I also like the feeling of pushing myself and finding out I can do what I set out to do, sometimes even more than I thought I could do.  I wasn’t sure of what to expect this morning, and to be honest, I felt a little afraid.  I was afraid of finding out I was even worse off than I had imagined.  But that didn’t happen.  I actually discovered the opposite, which, it seems, is often the case.

And running makes me grateful.  It always has.  As I pumped my arms and pushed off as quickly and powerfully as I could along the far side of the track, my feet moved through a pile of fallen leaves and the sun shined down on my face and I could close my eyes and breathe deeply and know how lucky I am.  Yes, I’ve gained weight, and I’ve slowed down, and I feel annoyed with myself for not being as dedicated (OK, obsessed) as I once was, but more than that, I feel blessed.  So deeply blessed.  I am healthy, and not only that, I am strong—really strong.   And I know that I can work my way back, maybe not to my peak, but to a place where I feel like I am reaching my full potential.

And isn’t that the point really—to get the most out of what we have been given?  My frustration with myself isn’t really that I’ve gotten older and slower or even that I’ve gained weight; it’s that I haven’t been using what God has given me and making the most of it. 

I suppose all things have their seasons, so I don’t plan to spend any more time beating myself up over this slump that, frankly, has gone on long enough.  One of my friends, a phenomenal runner himself, once told me that the thing he admired about me was that I got more out of my God-given abilities than anyone else he knew.  He often reminds me that I don’t have a lot of natural talent but is always quick to point out that I have done amazing things despite that fact.  I know what he says about my lack of natural ability is true, so it doesn’t hurt my feelings, and I always felt a certain pride in knowing that what he said about getting the most out of what I did have was also true.  I squeezed every drop I could, and it paid off.  I guess I haven’t been doing much squeezing lately.  I miss that.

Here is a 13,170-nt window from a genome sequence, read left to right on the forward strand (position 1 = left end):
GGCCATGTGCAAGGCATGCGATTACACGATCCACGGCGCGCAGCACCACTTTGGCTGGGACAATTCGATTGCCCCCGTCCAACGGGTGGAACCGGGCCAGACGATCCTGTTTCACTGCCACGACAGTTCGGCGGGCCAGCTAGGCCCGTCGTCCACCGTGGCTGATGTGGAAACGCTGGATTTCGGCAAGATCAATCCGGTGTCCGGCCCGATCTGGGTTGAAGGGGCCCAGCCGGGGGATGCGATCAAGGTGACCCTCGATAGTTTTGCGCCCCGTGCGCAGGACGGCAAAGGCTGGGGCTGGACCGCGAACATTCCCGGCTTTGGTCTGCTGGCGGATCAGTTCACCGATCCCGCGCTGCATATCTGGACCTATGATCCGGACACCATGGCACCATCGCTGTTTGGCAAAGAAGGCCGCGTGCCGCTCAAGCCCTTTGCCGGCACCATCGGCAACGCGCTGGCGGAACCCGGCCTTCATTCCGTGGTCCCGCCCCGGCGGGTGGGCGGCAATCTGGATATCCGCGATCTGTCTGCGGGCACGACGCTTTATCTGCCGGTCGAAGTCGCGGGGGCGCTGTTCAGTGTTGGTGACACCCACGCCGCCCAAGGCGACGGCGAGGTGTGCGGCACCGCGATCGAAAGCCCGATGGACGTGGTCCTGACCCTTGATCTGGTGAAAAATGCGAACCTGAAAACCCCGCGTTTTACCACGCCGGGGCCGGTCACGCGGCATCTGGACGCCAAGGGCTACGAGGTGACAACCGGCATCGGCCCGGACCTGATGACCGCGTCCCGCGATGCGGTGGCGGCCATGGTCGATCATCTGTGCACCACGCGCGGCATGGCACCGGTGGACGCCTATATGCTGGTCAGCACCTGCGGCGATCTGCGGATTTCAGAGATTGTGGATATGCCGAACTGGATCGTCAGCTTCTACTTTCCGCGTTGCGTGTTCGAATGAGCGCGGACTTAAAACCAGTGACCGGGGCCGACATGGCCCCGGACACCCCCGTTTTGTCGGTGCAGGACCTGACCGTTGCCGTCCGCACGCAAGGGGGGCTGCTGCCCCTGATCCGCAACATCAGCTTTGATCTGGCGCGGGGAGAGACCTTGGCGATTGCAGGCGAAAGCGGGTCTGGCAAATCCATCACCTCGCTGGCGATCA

During this Thanksgiving and as we enter this time of self-reflection and the season of Advent, my heart is full of gratitude for all the gifts I have been given.  But I don’t want to just say I’m thankful, even though that’s important too; instead, I want to show my gratitude by making the most of what I’ve been given.  I want to squeeze every drop from the overwhelming blessings that have been poured out on me.

Like most things, I think this lesson extends so far beyond running.  During this Advent season, we should consider ALL the gifts that have been bestowed upon us.  They may not be the same gifts that others possess, but they are gifts nonetheless.  It is our obligation, then, to use them, to squeeze every drop from them, to get the most out of them that is possible, and to share them with others.

Journal Topic: What are the gifts you’ve been given?  What have you done to cultivate those gifts?  Have you gotten the most out of your abilities that you possibly can?  If not, what’s stopping you?